Waterlogging the soil around the roots can invite the onset of root rot ion the plant. Rubber trees with root rot will start to drop the leaves, and turn color. If you’re growing your rubber tree indoors, then wipe the dust off of the leaves once a week to help the plant absorb more sunlight.
Rubber trees also enter a dormancy period during the winter. When the plant goes dormant, don’t water it until the early spring. The dormancy helps the plant recover from the stresses of the year. If the leaves of the plant start to droop during dormancy, give it a little water, but not much.
As mentioned, mature rubber trees are hardy and drought-resistant, making them a good choice for gardens in the Southwestern United States.
What are the Humidity and Temperature Requirements for Rubber Trees?
Rubber trees thrive in temperatures of between 60F to 85F. These trees can accommodate reasonable levels of cold temperatures, but when the mercury drops below 60F, they require some protection to help them stay warm in the cold.
If you live in a colder region of the United States, we recommend you mulch around the base of the plant during the late fall. The mulch helps to protect the roots from the cold. If it gets below 50F, then wrap the tree in burlap if it’s outdoors.
If you’re growing your rubber tree indoors, then keep it away from drafts and doorways. The wind chill and drafts will stunt the tree’s growth.
The rubber trees grow well in humid environments, like those in their native lands. However, these trees also survive at high and dry altitudes where the relative humidity is low. Rubber trees prefer consistency in temperatures, without wild swings in conditions between the seasons.
Are Rubber Trees Toxic?
Rubber trees are not toxic plants. However, if you cut the stems and snap apart the leaves, you’ll notice that they bleed a milky-white substance. This latex is in high demand with rubber manufacturers all around the world, and it’s a base ingredient for many different industrial rubber compounds.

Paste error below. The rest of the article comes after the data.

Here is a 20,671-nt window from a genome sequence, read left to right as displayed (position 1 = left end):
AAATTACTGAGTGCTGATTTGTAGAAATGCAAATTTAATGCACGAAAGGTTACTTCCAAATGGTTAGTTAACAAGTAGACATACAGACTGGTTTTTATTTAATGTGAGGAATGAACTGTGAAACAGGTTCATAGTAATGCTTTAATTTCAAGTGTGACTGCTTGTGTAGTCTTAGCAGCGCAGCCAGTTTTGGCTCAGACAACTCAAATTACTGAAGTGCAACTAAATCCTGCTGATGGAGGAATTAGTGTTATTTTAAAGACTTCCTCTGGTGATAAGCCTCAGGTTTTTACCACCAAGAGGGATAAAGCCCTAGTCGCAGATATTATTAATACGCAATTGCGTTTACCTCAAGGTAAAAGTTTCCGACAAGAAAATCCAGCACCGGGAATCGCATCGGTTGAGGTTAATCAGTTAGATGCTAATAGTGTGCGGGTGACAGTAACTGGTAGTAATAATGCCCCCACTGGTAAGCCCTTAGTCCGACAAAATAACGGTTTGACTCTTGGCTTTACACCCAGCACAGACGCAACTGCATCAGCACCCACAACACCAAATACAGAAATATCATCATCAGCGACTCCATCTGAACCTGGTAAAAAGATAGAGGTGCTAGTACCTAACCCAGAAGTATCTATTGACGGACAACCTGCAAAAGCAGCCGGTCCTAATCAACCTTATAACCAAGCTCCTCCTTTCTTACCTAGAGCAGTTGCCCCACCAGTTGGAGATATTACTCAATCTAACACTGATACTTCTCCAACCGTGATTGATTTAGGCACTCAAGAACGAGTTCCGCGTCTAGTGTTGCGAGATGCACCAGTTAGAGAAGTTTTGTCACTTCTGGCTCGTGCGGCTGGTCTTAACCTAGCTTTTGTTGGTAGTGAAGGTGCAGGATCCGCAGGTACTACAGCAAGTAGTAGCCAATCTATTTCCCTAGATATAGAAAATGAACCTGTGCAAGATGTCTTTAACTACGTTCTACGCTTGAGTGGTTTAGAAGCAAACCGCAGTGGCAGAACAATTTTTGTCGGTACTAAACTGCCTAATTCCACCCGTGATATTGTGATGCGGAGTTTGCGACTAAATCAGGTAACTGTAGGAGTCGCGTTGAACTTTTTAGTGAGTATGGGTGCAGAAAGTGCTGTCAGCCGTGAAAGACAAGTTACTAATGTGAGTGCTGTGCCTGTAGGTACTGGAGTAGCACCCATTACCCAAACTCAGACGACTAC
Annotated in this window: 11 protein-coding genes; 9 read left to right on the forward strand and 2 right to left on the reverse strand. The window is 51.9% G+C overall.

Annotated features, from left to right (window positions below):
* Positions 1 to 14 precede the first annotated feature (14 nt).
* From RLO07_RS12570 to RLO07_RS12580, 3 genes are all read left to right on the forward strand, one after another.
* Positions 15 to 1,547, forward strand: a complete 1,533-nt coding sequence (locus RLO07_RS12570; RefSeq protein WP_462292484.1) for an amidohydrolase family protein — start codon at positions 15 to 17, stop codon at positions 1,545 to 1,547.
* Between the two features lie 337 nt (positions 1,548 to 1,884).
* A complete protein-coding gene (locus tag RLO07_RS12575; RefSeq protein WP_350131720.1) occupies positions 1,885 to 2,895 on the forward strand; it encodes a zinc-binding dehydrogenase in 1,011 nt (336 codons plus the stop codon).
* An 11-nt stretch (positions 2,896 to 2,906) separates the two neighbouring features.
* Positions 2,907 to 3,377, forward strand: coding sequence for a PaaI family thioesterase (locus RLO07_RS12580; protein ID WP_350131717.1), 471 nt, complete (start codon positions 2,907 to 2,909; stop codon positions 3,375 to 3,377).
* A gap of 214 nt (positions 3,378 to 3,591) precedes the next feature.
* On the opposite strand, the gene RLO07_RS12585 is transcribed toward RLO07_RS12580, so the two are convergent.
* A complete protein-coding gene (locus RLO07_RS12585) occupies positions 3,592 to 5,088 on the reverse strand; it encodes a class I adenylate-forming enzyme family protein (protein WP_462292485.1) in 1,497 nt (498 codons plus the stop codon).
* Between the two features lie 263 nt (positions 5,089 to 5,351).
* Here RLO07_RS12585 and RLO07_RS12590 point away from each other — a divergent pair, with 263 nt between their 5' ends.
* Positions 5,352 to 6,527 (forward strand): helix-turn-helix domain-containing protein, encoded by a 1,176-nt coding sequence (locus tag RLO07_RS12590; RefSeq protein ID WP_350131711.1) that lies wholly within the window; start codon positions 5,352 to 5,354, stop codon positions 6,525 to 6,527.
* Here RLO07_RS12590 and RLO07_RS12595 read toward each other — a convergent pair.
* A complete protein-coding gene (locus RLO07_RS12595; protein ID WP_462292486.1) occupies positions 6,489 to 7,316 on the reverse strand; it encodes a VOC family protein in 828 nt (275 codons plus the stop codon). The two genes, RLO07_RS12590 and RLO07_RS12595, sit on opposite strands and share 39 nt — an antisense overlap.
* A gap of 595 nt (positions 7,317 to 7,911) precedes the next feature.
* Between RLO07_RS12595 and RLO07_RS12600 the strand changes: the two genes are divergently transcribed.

If the sap gets onto your skin, it might cause mild irritation if you have a sensitivity or an allergy to latex. Eating the parts of this tree could end up in a trip to the emergency room.
How Do I Propagate Rubber Trees?
It’s easy to propagate rubber trees if you know what you’re doing. There are two propagation methods proven to work. The first method is through taking a cutting from the tree.
Cut a branch at a 45-degree angle, and then leave it to bleed out. Once the latex dries up, place the limb in some water, covering the bottom of the branch. You should start to notice new roots emerge in a few weeks. After the roots begin to show, plant the tree in the flowerbed or a pot.
The second propagation method involves cutting the branch 80% of the way through. Force a toothpick into the cut, and then pack in and around the wound with moss.
Cover the moss and tree branch using plastic wrap, and leave it for 2-weeks. When you start to see, the new roots emerge through the moss, cut the branch off of the tree, and plant it in a prepared container or flowerbed.
How Do I Prune Rubber Trees?
As mentioned, rubber trees grow aggressively, even in the absence of nutrition in the soil. If you’re growing your rubber tree outdoors in the garden, then you’ll need to prune it back in the middle of the growing season, and at the end of the late fall.
The pruning encourages new growth, so make sure you sculpt your tree away from any walls or other trees.
When pruning, make sure you use a sharp saw for outdoor trees or a sharp pair of scissors for indoor rubber trees. Always wear protective gloves when pruning to avoid getting the liquid latex on your skin.
What are the Pests and Diseases Affecting Rubber Trees?
Rubber trees are hardy plants, and they don’t attract many pests or diseases, indoors or outdoors. If you’re planting in the garden, then look out for infestations of mealybugs and aphids during the early summer months.
Scale can also be a problem and may cause the leaves of the rubber tree to wilt or droop. If you catch the infestation early, remove the bugs with your fingers. However, if the infestation is heavy, then spray your tree with an organic pesticide like neem oil.
To prevent root rot in your rubber tree, make sure you let the soil dry out between waterings, but keep it moist under the surface. Spider mites lay eggs in the dry soil, increasing the pace of the infestation.